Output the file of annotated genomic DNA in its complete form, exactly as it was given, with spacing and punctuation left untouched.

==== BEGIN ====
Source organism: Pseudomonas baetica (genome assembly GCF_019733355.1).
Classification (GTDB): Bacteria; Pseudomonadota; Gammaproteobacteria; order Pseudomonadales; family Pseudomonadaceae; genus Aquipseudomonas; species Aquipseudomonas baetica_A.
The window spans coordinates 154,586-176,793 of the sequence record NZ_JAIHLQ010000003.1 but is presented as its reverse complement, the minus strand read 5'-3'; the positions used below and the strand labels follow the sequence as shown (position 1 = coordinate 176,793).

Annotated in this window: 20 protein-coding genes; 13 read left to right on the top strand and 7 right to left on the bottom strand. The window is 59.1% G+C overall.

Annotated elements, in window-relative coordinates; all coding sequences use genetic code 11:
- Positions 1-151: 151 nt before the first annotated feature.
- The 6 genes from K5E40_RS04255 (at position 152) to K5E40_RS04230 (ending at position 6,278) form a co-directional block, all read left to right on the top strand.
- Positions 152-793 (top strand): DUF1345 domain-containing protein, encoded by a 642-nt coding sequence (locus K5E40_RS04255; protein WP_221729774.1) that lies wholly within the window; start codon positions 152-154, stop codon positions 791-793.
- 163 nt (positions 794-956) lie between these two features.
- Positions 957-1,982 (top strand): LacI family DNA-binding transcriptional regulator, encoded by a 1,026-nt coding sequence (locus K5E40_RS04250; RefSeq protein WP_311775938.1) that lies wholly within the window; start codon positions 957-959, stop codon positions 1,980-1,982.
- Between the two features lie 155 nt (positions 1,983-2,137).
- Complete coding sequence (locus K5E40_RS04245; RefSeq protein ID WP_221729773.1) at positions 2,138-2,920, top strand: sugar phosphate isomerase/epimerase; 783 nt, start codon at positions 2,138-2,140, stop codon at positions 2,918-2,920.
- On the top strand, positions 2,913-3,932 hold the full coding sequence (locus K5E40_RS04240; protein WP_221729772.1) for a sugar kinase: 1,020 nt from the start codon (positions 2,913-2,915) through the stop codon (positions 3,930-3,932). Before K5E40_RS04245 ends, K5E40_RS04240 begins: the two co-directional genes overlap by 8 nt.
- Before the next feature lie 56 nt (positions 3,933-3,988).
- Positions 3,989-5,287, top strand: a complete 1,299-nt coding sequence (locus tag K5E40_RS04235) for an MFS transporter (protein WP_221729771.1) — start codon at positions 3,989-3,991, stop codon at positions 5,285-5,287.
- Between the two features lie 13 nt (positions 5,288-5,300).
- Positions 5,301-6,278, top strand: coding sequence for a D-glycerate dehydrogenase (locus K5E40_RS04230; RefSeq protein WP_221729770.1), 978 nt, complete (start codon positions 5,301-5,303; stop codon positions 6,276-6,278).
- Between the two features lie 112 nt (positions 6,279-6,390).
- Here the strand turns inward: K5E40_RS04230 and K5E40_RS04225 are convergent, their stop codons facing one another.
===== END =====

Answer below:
Source organism: Pseudomonas baetica (genome assembly GCF_019733355.1).
Classification (GTDB): Bacteria; Pseudomonadota; Gammaproteobacteria; order Pseudomonadales; family Pseudomonadaceae; genus Aquipseudomonas; species Aquipseudomonas baetica_A.
The window spans coordinates 154,586-176,793 of the sequence record NZ_JAIHLQ010000003.1 but is presented as its reverse complement, the minus strand read 5'-3'; the positions used below and the strand labels follow the sequence as shown (position 1 = coordinate 176,793).

Annotated in this window: 20 protein-coding genes; 13 read left to right on the top strand and 7 right to left on the bottom strand. The window is 59.1% G+C overall.

Annotated elements, in window-relative coordinates; all coding sequences use genetic code 11:
- Positions 1-151: 151 nt before the first annotated feature.
- The 6 genes from K5E40_RS04255 (at position 152) to K5E40_RS04230 (ending at position 6,278) form a co-directional block, all read left to right on the top strand.
- Positions 152-793 (top strand): DUF1345 domain-containing protein, encoded by a 642-nt coding sequence (locus K5E40_RS04255; protein WP_221729774.1) that lies wholly within the window; start codon positions 152-154, stop codon positions 791-793.
- 163 nt (positions 794-956) lie between these two features.
- Positions 957-1,982 (top strand): LacI family DNA-binding transcriptional regulator, encoded by a 1,026-nt coding sequence (locus K5E40_RS04250; RefSeq protein WP_311775938.1) that lies wholly within the window; start codon positions 957-959, stop codon positions 1,980-1,982.
- Between the two features lie 155 nt (positions 1,983-2,137).
- Complete coding sequence (locus K5E40_RS04245; RefSeq protein ID WP_221729773.1) at positions 2,138-2,920, top strand: sugar phosphate isomerase/epimerase; 783 nt, start codon at positions 2,138-2,140, stop codon at positions 2,918-2,920.
- On the top strand, positions 2,913-3,932 hold the full coding sequence (locus K5E40_RS04240; protein WP_221729772.1) for a sugar kinase: 1,020 nt from the start codon (positions 2,913-2,915) through the stop codon (positions 3,930-3,932). Before K5E40_RS04245 ends, K5E40_RS04240 begins: the two co-directional genes overlap by 8 nt.
- Before the next feature lie 56 nt (positions 3,933-3,988).
- Positions 3,989-5,287, top strand: a complete 1,299-nt coding sequence (locus tag K5E40_RS04235) for an MFS transporter (protein WP_221729771.1) — start codon at positions 3,989-3,991, stop codon at positions 5,285-5,287.
- Between the two features lie 13 nt (positions 5,288-5,300).
- Positions 5,301-6,278, top strand: coding sequence for a D-glycerate dehydrogenase (locus K5E40_RS04230; RefSeq protein WP_221729770.1), 978 nt, complete (start codon positions 5,301-5,303; stop codon positions 6,276-6,278).
- Between the two features lie 112 nt (positions 6,279-6,390).
- Here the strand turns inward: K5E40_RS04230 and K5E40_RS04225 are convergent, their stop codons facing one another.